Dr. Szabo grew up around Seattle, Washington and earned his degrees at Washington State University, Michigan State University, and Oregon State University. He was a Postdoctoral Fellow at Rockefeller University before joining the CDL and Department of Plant Pathology in 1988. He was tasked with studying what was considered an obscure pathogen at the time, Puccinia graminis f. sp. tritici (Pgt), the cause of stem rust of wheat and barley. His early work laid the groundwork for genomics by showing that rust fungi have large complex genomes and Pgt has 18 chromosomes. This was followed by the first genetic map of Pgt in the year 2000. In 2011, Les reported the genome sequence of Pgt using Sanger sequencing. This was the first genome sequence of an obligate biotrophic plant pathogenic fungus known to science. Throughout his career, Les applied the latest technologies to studying Pgt, starting with AFLPs and culminating with high-throughput and long-read sequencing via Oxford Nanopore and Pac-Bio. Over the past ten years, Les has been the go-to-diagnostician for tracking the movement of Pgt around the globe. Les developed a 3,000-SNP array for studying the molecular diversity of Pgt and used this resource to develop diagnostic assays. Les J. Szabo retied in December 2021. The Department organized a research symposium to honor Les’s career on November 1, 2021, titled “Adventures in Rust Fungal Genomics and Surveillance.” In retirement, Les is enjoying a slower pace, tutoring his granddaughter science, and nature photography.
With the retirement of Corby and Les the Cereal Disease Lab is poised for a ‘changing of the guard’ as new scientists are hired. The Department of Plant Pathology congratulates Corby and Les on a job well done!
2021 Plant Health APS Annual Meeting: A Student’s-Eye Perspective
As my first ever APS conference experience, the Plant Health 2021 virtual conference was an enlightening experience. From Professor Sheng Yang He’s keynote address emphasizing the shifting dynamics of plant pathogen ecology and interactions brought on by climate change, to Research-On-Demand talks by graduate students tackling the latest frontiers of plant parasitic nematode-host plant interactions, the conference educated me on a number of fascinating fields of study. The virtual platform was well-suited for this as well; the freedom to pick and choose sessions at such a large-scale conference, in addition to recordings that quickly became available afterwards, made sure I was able to engage with all the content that interested me.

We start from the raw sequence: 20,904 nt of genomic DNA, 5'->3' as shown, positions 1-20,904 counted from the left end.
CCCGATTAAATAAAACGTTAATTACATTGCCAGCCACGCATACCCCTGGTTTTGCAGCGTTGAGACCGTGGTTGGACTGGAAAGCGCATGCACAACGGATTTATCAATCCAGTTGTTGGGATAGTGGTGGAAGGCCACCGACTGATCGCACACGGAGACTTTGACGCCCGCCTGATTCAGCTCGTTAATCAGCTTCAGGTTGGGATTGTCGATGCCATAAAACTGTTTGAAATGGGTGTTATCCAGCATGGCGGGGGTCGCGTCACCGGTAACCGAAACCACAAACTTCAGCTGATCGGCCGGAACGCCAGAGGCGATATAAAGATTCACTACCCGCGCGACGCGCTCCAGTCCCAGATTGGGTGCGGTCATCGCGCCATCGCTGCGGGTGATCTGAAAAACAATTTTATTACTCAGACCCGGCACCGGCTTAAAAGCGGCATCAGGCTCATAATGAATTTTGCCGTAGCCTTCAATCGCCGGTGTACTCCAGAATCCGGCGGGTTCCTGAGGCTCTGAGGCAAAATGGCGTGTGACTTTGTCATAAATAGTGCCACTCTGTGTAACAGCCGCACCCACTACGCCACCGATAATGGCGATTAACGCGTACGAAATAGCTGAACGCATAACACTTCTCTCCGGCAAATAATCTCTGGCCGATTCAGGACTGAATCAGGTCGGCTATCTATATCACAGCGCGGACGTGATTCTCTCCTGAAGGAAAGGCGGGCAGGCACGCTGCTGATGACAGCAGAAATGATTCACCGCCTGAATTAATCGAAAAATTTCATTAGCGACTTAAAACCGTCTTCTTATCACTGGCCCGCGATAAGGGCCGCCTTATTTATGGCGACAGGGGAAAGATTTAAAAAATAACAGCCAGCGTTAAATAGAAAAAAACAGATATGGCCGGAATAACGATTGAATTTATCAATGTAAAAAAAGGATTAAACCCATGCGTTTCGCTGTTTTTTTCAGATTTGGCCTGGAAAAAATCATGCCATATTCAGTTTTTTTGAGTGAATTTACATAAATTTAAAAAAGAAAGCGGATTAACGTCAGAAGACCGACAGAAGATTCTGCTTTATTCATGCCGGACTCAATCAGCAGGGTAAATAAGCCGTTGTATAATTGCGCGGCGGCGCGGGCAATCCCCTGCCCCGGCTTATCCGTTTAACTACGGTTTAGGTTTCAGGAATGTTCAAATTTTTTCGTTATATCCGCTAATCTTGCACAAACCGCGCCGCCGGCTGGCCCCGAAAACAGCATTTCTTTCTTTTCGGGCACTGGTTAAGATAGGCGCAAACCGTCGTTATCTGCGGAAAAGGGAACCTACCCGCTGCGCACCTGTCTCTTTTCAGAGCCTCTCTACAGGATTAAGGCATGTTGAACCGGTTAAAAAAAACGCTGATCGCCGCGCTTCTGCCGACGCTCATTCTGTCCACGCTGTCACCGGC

My personal highlight of the conference was a workshop titled “Present Your Science: Transforming Slide Design.” Presented by Melissa Marshall, founder of Present Your Science, the workshop was both an engaging retrospective on the banality of PowerPoint presentations, and a primer on how to reimagine and revamp the digital real estate that is the presentation slide. The most important lesson I took away from the workshop can be summarized as slide design being the largest determinant of the success and memorability of a presentation. I strongly suggest both faculty and graduate students to attend next year’s Plant Health conference to learn and to be inspired!
Over the past year and a half virtual conferences have quickly evolved and become the primary way to gather and share scientific research and stories. 2021 This is the second year that the American Phytopathological Society has held the Plant Health conference online and, in my opinion, it was quite successful. One thing I appreciate about Plant Health 2021 being an online experience is that the presentations and posters are available on-demand and can be accessed for up to a year. This really extends our access to great research and gives us time to utilize the knowledge generated by our colleagues. It is also nice to attend the conference from a location of your choice, sitting in a comfortable chair, drinking your favorite tea, and not worrying about the clothes you’re wearing or if you combed your hair. Those things aside, I wanted to highlight a unique approach that was used during the Special Session: Capturing TAL Effector Variation at the Pathogen-Host Molecular Interface to Anticipate Pathogen Emergence. This session resembled a documentary more than the typical presentations we have become used to seeing. The researchers were interviewed about their work and the conversation was coupled with their figures and video footage of the presenters conducting their research. Attending this session was a refreshing way to experience an online presentation and allowed the researchers a new way to tell their stories.